Munir Bahar, perhaps best known for his 300 Men March anti-violence initiative, has spent the better part of the past 13 years working to help youth avoid the sort of pitfalls he fell into while growing up in Baltimore. He has developed a program called COR for Kids, which he has begun teaching at area public schools. Bahar is looking to the community for help to fund an expansion of his facility in Pigtown, to keep his after school program viable in a city desperate for youth-oriented programming.
Bahar grew up in Baltimore, moving here from Houston when he was four years old. His teenage years were marked by problems with the law and disciplinary issues at school.
Suspended in the sixth grade, expelled in the seventh, and permanently expelled in the eighth, Bahar received his first charge at 13 for shooting a boy with a BB gun and served nine months in a juvenile detention center around the age of 16 on various charges. Ever resilient, Bahar would go on to graduate high school and enroll at Morgan State University, but his personal conduct continued to be a problem.
“After my second year, I actually went away again for about four months, and then came home,” Bahar said. “I was 20 years old, and that’s when I started Brother to Brother . . . Said I’m not going back and I’m going to help some other young guys from falling down those same traps I fell into.”
Brother to Brother was a mentoring program for teenagers that Bahar ran from February 2002 until December 2006. It was his first attempt at running such an initiative, a crash course in how to run an organization of this nature and the challenges that come along with it. Among the biggest challenges: finding financial support for his efforts.
“At that time, everybody was talking about the young Black male. The young Black male, that was the hot topic. But I wasn’t getting that financial support,” said Bahar, noting that though his program was developed by a young Black male to help other young Black males, nobody seemed interested in opening their wallets about the problem.
Though frustrating, the lack of financial support has not slowed down Bahar, who in 2006 put Brother to Brother to bed, and then combined a recently discovered passion for martial arts and physical fitness with his youth advocacy to create COR, which he launched in 2007.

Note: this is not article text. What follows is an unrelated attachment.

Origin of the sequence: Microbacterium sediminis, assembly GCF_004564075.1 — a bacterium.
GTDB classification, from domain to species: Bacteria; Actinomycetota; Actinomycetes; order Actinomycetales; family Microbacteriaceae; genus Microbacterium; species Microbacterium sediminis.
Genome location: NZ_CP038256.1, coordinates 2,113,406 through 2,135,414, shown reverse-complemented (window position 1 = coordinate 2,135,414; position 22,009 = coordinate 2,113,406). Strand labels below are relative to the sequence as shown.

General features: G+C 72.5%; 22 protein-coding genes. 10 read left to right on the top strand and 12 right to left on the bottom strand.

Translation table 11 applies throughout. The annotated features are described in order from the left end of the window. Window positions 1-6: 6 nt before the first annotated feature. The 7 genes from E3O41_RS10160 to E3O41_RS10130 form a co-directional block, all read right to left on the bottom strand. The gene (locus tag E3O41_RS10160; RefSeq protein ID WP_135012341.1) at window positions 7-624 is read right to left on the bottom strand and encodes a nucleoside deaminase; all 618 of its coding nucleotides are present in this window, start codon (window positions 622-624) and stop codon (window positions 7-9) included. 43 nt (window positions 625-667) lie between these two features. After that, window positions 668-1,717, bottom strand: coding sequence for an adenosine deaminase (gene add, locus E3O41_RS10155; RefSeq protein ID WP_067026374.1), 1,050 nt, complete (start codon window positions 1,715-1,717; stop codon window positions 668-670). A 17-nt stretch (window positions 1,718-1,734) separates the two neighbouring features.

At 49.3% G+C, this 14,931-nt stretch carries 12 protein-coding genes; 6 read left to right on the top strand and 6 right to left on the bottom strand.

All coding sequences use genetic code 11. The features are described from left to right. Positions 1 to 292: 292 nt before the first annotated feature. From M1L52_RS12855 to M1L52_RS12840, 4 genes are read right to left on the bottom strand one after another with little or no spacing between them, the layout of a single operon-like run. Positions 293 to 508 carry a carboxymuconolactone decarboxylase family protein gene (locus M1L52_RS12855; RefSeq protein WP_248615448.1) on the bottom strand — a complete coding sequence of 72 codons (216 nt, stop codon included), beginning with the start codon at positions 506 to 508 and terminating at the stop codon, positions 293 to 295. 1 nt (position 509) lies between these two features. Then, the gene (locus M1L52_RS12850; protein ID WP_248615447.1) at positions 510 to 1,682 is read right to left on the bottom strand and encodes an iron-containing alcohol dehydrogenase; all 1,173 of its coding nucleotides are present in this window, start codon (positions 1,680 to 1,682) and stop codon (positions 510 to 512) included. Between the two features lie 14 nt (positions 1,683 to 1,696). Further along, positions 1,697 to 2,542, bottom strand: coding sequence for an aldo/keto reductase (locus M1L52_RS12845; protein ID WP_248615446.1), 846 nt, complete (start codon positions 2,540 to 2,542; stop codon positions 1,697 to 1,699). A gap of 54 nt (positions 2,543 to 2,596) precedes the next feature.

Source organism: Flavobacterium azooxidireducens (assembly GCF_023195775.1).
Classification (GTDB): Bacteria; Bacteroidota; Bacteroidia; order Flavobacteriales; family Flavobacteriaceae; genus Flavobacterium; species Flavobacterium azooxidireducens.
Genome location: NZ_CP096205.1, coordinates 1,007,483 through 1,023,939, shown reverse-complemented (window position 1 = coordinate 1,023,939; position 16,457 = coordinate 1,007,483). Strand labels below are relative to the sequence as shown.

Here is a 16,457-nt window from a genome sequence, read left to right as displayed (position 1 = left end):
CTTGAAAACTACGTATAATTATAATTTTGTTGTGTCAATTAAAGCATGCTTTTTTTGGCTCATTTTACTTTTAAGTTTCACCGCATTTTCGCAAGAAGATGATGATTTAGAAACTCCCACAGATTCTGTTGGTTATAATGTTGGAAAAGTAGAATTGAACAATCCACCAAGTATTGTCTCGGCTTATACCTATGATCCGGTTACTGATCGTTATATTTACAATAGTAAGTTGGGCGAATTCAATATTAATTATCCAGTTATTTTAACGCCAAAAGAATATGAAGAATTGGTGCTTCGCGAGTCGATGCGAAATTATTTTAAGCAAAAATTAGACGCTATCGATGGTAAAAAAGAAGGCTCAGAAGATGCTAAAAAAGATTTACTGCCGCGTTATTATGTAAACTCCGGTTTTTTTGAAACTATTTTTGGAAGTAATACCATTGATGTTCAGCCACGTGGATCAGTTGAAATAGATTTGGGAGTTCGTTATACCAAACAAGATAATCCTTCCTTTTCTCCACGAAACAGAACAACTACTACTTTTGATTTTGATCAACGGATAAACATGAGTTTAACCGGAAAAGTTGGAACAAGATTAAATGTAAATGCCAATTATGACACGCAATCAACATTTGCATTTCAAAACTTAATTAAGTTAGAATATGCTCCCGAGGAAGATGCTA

COR for Kids, one of a number of programs Bahar developed under the COR umbrella and is taking into Baltimore City schools, uses physical fitness to impart healthy habits and the three values of the COR acronym: committed, organized, and responsible.
“We are a community health organization,” said Bahar, who wants to send a clear message to the city’s youth that one’s social location need not be the final word in one’s health outcomes. “We are trying to prove that . . . despite economic challenges, or socioeconomic challenges, or cultural challenges, good health is still affordable to any and everybody on this planet just by maintaining some baseline behaviors,” said Bahar.
COR is about making responsible lifestyle choices, such as limiting the amount of soda one consumes. But it is also about being responsible for oneself and one’s behavior, and the health and fitness foundation of COR serves to help young people control their impulses and avoid some of the violent outbursts that can be all too common amongst the city’s youth.
“We understand that correlation between health, or bad health, and emotional instability which leads to a lot of the violence that we have. We have a lot of violent acts that just happened randomly because people aren’t balanced on the inside. Why? Because of your diet and lack of physical activity.”
Bahar has brought his COR curriculum to Baltimore area schools this month, beginning with Patterson Park Public Charter School, where he and his team are working with 100 kids. In June, Bahar had to shutdown the afterschool COR program he runs in Pigtown, but hopes the revenue stream from teaching the curriculum in the schools will enable him to start the afterschool portion back up again.
He is currently working to raise funds to renovate a vacant building in the Pigtown area of Baltimore, a construction project he has saved money on by learning to do a lot of the work himself. Do it yourself has become a bit of a mantra for Bahar, who insists on a presentation more polished than COR’s finances generally allow, but has achieved it by learning things like website development and construction on the fly. “People talk so much about what Black men aren’t doing. So as a young Black man that is doing, I find it very ironic the lack of support that we get. People say we need rec centers. Alright, we’re building one, and we need a fraction of the cost to build it. People say we need places for the youth to go. Well, we have that, but folks aren’t supporting.”
Anyone interested in making a tax exempt donation to COR’s building renovation fund, may do so at www.corcommunity.com.